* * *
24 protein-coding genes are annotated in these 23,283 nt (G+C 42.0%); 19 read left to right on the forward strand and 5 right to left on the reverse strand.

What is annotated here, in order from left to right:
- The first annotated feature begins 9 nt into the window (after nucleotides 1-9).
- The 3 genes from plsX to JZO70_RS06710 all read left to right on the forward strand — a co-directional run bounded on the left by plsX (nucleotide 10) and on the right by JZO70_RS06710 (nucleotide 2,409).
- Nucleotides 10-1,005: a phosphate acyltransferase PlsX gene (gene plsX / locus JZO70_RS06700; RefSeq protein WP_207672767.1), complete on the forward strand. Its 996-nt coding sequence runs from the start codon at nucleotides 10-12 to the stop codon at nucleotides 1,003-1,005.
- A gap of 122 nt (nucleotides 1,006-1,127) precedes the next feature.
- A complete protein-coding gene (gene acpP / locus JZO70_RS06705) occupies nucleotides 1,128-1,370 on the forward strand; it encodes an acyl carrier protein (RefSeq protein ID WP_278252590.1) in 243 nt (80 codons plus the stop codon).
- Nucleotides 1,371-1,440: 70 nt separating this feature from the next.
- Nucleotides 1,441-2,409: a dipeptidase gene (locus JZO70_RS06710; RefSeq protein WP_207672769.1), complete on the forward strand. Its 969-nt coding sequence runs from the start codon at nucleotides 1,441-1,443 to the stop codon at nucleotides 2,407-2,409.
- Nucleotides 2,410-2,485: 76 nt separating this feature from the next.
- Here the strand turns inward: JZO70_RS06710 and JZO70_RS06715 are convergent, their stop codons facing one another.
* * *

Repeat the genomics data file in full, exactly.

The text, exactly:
24 protein-coding genes are annotated in these 23,283 nt (G+C 42.0%); 19 read left to right on the forward strand and 5 right to left on the reverse strand.

What is annotated here, in order from left to right:
- The first annotated feature begins 9 nt into the window (after nucleotides 1-9).
- The 3 genes from plsX to JZO70_RS06710 all read left to right on the forward strand — a co-directional run bounded on the left by plsX (nucleotide 10) and on the right by JZO70_RS06710 (nucleotide 2,409).
- Nucleotides 10-1,005: a phosphate acyltransferase PlsX gene (gene plsX / locus JZO70_RS06700; RefSeq protein WP_207672767.1), complete on the forward strand. Its 996-nt coding sequence runs from the start codon at nucleotides 10-12 to the stop codon at nucleotides 1,003-1,005.
- A gap of 122 nt (nucleotides 1,006-1,127) precedes the next feature.
- A complete protein-coding gene (gene acpP / locus JZO70_RS06705) occupies nucleotides 1,128-1,370 on the forward strand; it encodes an acyl carrier protein (RefSeq protein ID WP_278252590.1) in 243 nt (80 codons plus the stop codon).
- Nucleotides 1,371-1,440: 70 nt separating this feature from the next.
- Nucleotides 1,441-2,409: a dipeptidase gene (locus JZO70_RS06710; RefSeq protein WP_207672769.1), complete on the forward strand. Its 969-nt coding sequence runs from the start codon at nucleotides 1,441-1,443 to the stop codon at nucleotides 2,407-2,409.
- Nucleotides 2,410-2,485: 76 nt separating this feature from the next.
- Here the strand turns inward: JZO70_RS06710 and JZO70_RS06715 are convergent, their stop codons facing one another.